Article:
- Seven technology predictions for 2014
- Hacker-built drone can hunt, hijack other drones
- The week in security: Microsoft fights NSA as shadow IT bites business
- French Treasury accidentally signs SSL certificate for Google.com domains
- Information Commissioner received no eHealth privacy complaints in 2012-13
Sen. Edward Markey (D-MA) this week asked automakers what they're doing to protect vehicles from wireless hacking threats and privacy intrusions.
Security researches are gradually raising warnings that the Internet of Things will increase, by multitudes, the number of things that can be hacked and attacked. The Hitchcockian plotlines are endless.
The Cryptolocker Trojan is an evolution of "ransomware," not a revolutionary change from past criminal attempts to extort money from PC owners, a security expert said today.
Unknown attackers have successfully hijacked and redirected Internet traffic belonging to financial services companies, VoIP providers and governments many times over the past year.
The Internet Security Alliance, a multi-sector trade association, wants to know what adoption of a new cybersecurity framework will entail for companies in critical infrastructure industries
Adobe on Thursday admitted that hackers broke into its network and stole personal information, including an estimated 2.9 million credit cards, illustrating the lucrative target that software-by-subscription providers have become to cyber criminals.
Defcon founder Jeff Moss' request to government agencies asking them not to attend next month's annual Defcon hacker conference has evoked a mixed response from the security community.
China's remarkable success in infiltrating U.S. government, military and corporate networks in recent years shouldn't be seen as a sign that the country is gaining on the U.S. lead in cybertechnology, security experts say. They're just very persistent and very good at remaining undetected for long periods of time.
Alberto Yusi Lajud Pena, found dead in the Dominican Republic two weeks ago, was the leader of the New York cell of an international gang of cyber thieves that authorities allege stole a staggering $45 million from ATM machines around the world.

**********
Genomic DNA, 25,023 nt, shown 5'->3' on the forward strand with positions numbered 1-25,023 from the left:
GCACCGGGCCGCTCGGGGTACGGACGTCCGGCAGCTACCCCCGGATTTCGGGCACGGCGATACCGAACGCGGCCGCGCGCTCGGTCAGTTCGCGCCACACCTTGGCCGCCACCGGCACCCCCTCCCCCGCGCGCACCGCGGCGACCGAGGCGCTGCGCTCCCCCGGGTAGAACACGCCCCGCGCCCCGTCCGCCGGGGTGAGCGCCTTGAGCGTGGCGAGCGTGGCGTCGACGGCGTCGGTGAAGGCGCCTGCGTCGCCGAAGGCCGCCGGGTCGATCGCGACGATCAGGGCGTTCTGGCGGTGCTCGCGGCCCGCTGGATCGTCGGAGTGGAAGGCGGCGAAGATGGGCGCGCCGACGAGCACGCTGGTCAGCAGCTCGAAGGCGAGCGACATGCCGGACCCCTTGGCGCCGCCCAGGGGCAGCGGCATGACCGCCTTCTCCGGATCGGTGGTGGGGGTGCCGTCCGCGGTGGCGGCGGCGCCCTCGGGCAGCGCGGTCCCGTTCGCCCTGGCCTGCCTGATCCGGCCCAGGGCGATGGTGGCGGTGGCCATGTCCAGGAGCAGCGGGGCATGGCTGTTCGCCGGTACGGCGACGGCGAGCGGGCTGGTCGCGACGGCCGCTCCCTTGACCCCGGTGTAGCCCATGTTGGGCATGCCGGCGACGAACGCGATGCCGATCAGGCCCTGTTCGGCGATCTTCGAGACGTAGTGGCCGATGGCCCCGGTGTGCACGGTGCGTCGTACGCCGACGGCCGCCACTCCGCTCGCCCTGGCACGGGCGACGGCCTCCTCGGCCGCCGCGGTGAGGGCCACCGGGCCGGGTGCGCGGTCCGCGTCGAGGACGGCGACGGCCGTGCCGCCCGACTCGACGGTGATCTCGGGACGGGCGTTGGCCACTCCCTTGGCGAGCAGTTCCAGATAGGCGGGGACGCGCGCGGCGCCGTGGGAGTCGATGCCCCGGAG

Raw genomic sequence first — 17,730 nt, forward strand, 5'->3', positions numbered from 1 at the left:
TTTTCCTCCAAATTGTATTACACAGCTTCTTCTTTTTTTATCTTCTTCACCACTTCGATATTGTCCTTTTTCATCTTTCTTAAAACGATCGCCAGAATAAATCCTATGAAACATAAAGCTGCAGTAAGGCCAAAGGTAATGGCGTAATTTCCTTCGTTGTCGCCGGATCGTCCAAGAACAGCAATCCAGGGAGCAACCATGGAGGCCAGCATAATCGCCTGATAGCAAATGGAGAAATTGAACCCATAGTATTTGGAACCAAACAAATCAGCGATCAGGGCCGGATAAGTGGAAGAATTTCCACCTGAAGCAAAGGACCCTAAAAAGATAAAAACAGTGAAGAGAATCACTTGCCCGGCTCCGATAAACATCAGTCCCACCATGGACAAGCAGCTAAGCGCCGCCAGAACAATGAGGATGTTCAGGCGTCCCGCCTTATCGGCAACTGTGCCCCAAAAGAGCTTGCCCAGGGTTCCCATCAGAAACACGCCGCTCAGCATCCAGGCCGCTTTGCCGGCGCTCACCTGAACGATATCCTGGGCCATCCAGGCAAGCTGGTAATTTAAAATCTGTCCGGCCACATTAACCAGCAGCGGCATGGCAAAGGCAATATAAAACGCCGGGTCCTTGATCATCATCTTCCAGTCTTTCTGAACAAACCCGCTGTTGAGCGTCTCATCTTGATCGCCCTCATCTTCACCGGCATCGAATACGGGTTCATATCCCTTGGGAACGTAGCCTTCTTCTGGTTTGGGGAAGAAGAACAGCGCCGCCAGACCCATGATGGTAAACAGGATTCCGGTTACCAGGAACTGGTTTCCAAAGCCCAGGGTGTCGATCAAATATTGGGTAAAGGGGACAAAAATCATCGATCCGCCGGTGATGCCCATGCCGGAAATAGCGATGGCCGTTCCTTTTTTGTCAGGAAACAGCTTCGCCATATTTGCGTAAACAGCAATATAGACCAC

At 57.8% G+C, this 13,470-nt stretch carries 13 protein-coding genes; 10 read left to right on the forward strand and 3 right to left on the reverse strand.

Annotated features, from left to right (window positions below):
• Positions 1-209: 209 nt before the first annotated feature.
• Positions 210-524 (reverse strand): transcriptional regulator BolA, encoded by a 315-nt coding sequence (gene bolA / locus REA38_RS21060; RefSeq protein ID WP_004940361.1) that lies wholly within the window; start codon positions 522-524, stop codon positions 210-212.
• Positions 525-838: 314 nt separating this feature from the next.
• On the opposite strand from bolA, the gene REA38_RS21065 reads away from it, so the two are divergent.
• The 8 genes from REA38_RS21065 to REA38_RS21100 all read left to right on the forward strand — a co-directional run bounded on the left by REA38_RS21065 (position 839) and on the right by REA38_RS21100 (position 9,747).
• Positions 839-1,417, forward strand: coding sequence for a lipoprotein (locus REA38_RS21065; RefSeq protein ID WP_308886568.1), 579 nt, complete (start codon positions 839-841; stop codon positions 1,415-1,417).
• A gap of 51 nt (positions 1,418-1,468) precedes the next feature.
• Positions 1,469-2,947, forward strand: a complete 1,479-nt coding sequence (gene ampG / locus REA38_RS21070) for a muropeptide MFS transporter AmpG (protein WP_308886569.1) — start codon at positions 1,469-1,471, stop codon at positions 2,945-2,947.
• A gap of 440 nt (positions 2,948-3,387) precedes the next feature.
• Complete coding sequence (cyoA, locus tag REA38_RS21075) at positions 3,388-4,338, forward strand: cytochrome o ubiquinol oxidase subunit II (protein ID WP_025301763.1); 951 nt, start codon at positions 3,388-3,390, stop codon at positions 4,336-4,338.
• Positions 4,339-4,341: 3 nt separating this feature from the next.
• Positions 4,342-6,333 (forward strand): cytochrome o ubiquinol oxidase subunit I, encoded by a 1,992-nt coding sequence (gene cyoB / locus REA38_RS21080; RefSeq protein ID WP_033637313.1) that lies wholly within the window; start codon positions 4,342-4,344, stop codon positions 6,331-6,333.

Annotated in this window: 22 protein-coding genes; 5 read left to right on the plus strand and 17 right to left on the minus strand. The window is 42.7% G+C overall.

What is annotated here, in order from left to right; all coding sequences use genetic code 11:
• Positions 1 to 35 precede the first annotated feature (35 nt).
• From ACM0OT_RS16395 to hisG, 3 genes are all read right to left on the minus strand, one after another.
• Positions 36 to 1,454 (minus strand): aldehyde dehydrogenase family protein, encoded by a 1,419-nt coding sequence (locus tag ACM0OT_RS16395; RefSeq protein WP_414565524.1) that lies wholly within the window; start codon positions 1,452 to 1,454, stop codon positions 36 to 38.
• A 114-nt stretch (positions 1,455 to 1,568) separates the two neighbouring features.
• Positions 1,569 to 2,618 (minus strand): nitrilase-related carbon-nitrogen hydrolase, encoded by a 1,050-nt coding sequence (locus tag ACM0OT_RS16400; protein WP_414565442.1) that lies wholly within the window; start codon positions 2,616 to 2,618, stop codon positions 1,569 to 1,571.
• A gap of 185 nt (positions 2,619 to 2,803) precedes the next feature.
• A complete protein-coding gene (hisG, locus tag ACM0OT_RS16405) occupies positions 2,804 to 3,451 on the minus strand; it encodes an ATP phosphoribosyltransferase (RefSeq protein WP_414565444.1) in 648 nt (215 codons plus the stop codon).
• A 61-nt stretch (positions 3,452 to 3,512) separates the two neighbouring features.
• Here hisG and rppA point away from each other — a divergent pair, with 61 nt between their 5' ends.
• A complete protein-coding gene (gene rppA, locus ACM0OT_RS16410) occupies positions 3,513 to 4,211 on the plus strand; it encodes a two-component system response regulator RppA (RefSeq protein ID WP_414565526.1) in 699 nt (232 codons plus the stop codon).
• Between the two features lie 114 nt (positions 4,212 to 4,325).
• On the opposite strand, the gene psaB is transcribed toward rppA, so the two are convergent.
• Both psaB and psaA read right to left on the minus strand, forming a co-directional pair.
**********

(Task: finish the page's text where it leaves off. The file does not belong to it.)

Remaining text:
China is by far the most aggressive, but not the only, country attempting the sort of extensive cyberespionage described in security firm Mandiant's dramatic report, released this week.
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RSA offers a wide range of strong two-factor authentication solutions to help organizations assure user identities and meet compliance requirements.
Incident handling is a vast topic, but here are a few tips for you to consider in your incident response. I hope you never have to use them, but the odds are at some point you will and I hope being ready saves you pain (or your job!).
- Have an incident response plan.
- Pre-define your incident response team
- Define your approach: watch and learn or contain and recover.
- Pre-distribute call cards.
- Forensic and incident response data capture.
- Get your users on-side.
- Know how to report crimes and engage law enforcement.
- Practice makes perfect.
I’m dating myself, but I remember when holiday shopping involved pouring through ads in the Sunday paper, placing actual phone calls from tethered land lines to research product stock and availability, and actually driving places to pick things up. Now, holiday shoppers can do all of that from a smartphone or tablet in a few seconds, but there are some security pitfalls to be aware of.